AI, EHRs uncover phenotypes shedding new light on heart disease

Vanderbilt University Medical Center researchers have identified 14 distinct cardiovascular disease patient subtypes using unsupervised machine learning on unlabeled electronic health record data.

In a study, published in the Journal of Biomedical Informatics, VUMC researchers utilized a method of automated patient phenotyping for more than 12,000 de-identified patient records going back at least 10 years before a heart disease diagnosis.

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Vanderbilt Medical Center Campus photos, summer 2014 ( Daniel Dubois / Vanderbilt University)

Overall, an automated scan found some 1,068 distinct patient phenotypes in the dataset.

“In this study, we applied a constrained non-negative tensor-factorization approach to characterize the complexity of cardiovascular disease (CVD) patient cohort based on longitudinal EHR data,” state the authors. “Through tensor-factorization, we identified a set of phenotypic topics (i.e., subphenotypes) that these patients established over the 10 years prior to the diagnosis of CVD, and showed the progress pattern.”

For each identified subphenotype, investigators examined its association with a conventional CVD-risk assessment tool often used in clinical practice—the American College of Cardiology-American Heart Association Pooled Cohort Risk Equations.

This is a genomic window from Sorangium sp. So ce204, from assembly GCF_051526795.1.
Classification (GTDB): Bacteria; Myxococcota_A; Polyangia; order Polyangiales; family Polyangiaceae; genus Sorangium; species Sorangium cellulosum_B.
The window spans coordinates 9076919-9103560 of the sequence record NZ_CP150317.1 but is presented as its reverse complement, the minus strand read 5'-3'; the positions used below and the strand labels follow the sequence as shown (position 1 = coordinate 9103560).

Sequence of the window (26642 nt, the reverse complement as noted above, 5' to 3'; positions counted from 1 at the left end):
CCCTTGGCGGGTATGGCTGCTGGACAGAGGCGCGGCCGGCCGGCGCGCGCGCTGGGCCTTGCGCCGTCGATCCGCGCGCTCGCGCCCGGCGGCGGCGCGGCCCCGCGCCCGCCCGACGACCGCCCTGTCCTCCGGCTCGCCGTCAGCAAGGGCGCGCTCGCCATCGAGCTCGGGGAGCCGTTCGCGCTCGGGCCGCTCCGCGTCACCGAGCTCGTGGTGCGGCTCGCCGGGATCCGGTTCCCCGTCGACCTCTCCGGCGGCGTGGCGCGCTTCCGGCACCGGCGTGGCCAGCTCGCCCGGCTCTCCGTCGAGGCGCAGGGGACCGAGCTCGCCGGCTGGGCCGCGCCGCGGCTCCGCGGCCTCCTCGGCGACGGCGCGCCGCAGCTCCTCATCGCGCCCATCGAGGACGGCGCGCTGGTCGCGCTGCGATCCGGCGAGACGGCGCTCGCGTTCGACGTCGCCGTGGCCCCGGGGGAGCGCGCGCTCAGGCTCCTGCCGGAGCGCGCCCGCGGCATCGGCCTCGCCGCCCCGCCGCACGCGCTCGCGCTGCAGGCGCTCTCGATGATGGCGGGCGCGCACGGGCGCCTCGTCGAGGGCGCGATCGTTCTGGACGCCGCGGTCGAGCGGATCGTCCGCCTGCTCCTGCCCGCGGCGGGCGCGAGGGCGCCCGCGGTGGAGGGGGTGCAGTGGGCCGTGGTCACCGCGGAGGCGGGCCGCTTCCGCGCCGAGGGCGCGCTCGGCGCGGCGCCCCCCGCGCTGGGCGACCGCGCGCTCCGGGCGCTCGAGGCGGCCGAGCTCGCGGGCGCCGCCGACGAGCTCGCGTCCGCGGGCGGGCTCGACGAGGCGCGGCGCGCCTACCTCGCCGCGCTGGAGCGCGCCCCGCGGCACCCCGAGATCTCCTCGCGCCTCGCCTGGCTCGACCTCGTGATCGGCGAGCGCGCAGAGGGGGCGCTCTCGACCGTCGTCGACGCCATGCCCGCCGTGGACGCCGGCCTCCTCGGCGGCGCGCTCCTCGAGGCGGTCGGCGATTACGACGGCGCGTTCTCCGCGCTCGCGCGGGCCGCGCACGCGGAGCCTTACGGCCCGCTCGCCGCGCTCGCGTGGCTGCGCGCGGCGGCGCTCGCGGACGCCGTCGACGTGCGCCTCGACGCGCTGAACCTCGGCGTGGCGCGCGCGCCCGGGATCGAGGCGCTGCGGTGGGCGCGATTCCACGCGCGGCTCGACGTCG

Researchers discovered some patient phenotypes—such as depression, urinary infections and Vitamin D deficiency—that they contend “cannot be explained by the conventional risk factors” and “would appear to challenge current understanding of the routes by which CVD emerges.”

In addition, researchers found markedly different risks of subsequent myocardial infarction rates among the six most prevalent subphenotypes using survival analysis, which they believe indicates “clinically meaningful” CVD distinctions among the study’s patient population. Specifically, a subphenotype for “hypertension” with few “hyperlipidemias” increased the subsequent MI risk.

“This study demonstrates the potential benefits of using tensor-decomposition to model diseases as dynamic processes from longitudinal EHR data,” conclude the authors. “Our results suggest that this data-driven approach may potentially help researchers identify complex and chronic disease subphenotypes in precision medicine research.”

The study was supported in part by the National Institutes of Health and the American Heart Association.

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